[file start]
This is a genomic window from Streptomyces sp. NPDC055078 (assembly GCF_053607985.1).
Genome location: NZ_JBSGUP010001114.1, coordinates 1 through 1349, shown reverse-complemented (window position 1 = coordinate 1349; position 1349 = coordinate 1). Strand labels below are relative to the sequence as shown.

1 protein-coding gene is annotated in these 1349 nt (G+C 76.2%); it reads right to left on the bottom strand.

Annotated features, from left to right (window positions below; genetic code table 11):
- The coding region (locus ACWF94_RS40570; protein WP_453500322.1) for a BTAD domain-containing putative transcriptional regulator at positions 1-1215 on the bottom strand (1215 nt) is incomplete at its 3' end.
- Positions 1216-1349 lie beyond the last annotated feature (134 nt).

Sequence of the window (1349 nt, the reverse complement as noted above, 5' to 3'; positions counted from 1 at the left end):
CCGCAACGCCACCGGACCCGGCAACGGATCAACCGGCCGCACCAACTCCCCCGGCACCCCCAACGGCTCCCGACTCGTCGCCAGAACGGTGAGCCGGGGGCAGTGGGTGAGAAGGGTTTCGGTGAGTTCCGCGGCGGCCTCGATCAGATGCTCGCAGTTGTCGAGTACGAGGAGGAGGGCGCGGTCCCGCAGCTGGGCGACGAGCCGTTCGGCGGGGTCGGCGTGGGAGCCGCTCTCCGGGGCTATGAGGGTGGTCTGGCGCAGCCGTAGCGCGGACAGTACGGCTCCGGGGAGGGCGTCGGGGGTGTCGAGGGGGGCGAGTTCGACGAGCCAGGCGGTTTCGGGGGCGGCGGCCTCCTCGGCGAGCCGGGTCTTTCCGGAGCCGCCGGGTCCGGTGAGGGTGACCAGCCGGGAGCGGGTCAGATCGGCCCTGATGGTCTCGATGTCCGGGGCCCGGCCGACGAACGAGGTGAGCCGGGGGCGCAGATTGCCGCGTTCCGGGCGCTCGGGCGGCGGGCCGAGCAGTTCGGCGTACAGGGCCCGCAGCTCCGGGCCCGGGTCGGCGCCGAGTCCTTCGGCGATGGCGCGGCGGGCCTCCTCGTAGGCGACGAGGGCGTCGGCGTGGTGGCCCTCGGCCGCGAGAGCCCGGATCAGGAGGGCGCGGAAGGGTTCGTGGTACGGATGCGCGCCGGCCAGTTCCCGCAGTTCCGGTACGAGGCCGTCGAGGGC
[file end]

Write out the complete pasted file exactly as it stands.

This is a genomic window from Streptomyces sp. NPDC055078 (assembly GCF_053607985.1).
Genome location: NZ_JBSGUP010001114.1, coordinates 1 through 1349, shown reverse-complemented (window position 1 = coordinate 1349; position 1349 = coordinate 1). Strand labels below are relative to the sequence as shown.

1 protein-coding gene is annotated in these 1349 nt (G+C 76.2%); it reads right to left on the bottom strand.

Annotated features, from left to right (window positions below; genetic code table 11):
- The coding region (locus ACWF94_RS40570; protein WP_453500322.1) for a BTAD domain-containing putative transcriptional regulator at positions 1-1215 on the bottom strand (1215 nt) is incomplete at its 3' end.
- Positions 1216-1349 lie beyond the last annotated feature (134 nt).

Sequence of the window (1349 nt, the reverse complement as noted above, 5' to 3'; positions counted from 1 at the left end):
CCGCAACGCCACCGGACCCGGCAACGGATCAACCGGCCGCACCAACTCCCCCGGCACCCCCAACGGCTCCCGACTCGTCGCCAGAACGGTGAGCCGGGGGCAGTGGGTGAGAAGGGTTTCGGTGAGTTCCGCGGCGGCCTCGATCAGATGCTCGCAGTTGTCGAGTACGAGGAGGAGGGCGCGGTCCCGCAGCTGGGCGACGAGCCGTTCGGCGGGGTCGGCGTGGGAGCCGCTCTCCGGGGCTATGAGGGTGGTCTGGCGCAGCCGTAGCGCGGACAGTACGGCTCCGGGGAGGGCGTCGGGGGTGTCGAGGGGGGCGAGTTCGACGAGCCAGGCGGTTTCGGGGGCGGCGGCCTCCTCGGCGAGCCGGGTCTTTCCGGAGCCGCCGGGTCCGGTGAGGGTGACCAGCCGGGAGCGGGTCAGATCGGCCCTGATGGTCTCGATGTCCGGGGCCCGGCCGACGAACGAGGTGAGCCGGGGGCGCAGATTGCCGCGTTCCGGGCGCTCGGGCGGCGGGCCGAGCAGTTCGGCGTACAGGGCCCGCAGCTCCGGGCCCGGGTCGGCGCCGAGTCCTTCGGCGATGGCGCGGCGGGCCTCCTCGTAGGCGACGAGGGCGTCGGCGTGGTGGCCCTCGGCCGCGAGAGCCCGGATCAGGAGGGCGCGGAAGGGTTCGTGGTACGGATGCGCGCCGGCCAGTTCCCGCAGTTCCGGTACGAGGCCGTCGAGGGC